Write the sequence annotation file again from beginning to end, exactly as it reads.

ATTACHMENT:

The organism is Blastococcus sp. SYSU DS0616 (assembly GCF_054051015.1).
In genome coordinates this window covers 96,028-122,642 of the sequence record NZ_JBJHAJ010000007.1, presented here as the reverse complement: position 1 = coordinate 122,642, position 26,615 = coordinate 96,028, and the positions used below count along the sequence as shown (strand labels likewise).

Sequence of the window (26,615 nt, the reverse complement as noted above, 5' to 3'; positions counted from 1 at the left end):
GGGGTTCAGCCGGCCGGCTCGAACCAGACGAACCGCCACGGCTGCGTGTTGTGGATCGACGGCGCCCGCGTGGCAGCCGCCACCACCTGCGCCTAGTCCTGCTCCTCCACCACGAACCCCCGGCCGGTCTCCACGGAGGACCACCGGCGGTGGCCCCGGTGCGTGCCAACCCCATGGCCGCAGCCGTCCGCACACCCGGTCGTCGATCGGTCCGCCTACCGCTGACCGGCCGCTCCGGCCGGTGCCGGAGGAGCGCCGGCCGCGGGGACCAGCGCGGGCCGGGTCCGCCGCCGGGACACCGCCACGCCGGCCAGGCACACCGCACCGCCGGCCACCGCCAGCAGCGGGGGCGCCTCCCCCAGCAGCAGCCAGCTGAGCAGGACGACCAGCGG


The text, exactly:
The organism is Blastococcus sp. SYSU DS0616 (assembly GCF_054051015.1).
In genome coordinates this window covers 96,028-122,642 of the sequence record NZ_JBJHAJ010000007.1, presented here as the reverse complement: position 1 = coordinate 122,642, position 26,615 = coordinate 96,028, and the positions used below count along the sequence as shown (strand labels likewise).

Sequence of the window (26,615 nt, the reverse complement as noted above, 5' to 3'; positions counted from 1 at the left end):
GGGGTTCAGCCGGCCGGCTCGAACCAGACGAACCGCCACGGCTGCGTGTTGTGGATCGACGGCGCCCGCGTGGCAGCCGCCACCACCTGCGCCTAGTCCTGCTCCTCCACCACGAACCCCCGGCCGGTCTCCACGGAGGACCACCGGCGGTGGCCCCGGTGCGTGCCAACCCCATGGCCGCAGCCGTCCGCACACCCGGTCGTCGATCGGTCCGCCTACCGCTGACCGGCCGCTCCGGCCGGTGCCGGAGGAGCGCCGGCCGCGGGGACCAGCGCGGGCCGGGTCCGCCGCCGGGACACCGCCACGCCGGCCAGGCACACCGCACCGCCGGCCACCGCCAGCAGCGGGGGCGCCTCCCCCAGCAGCAGCCAGCTGAGCAGGACGACCAGCGG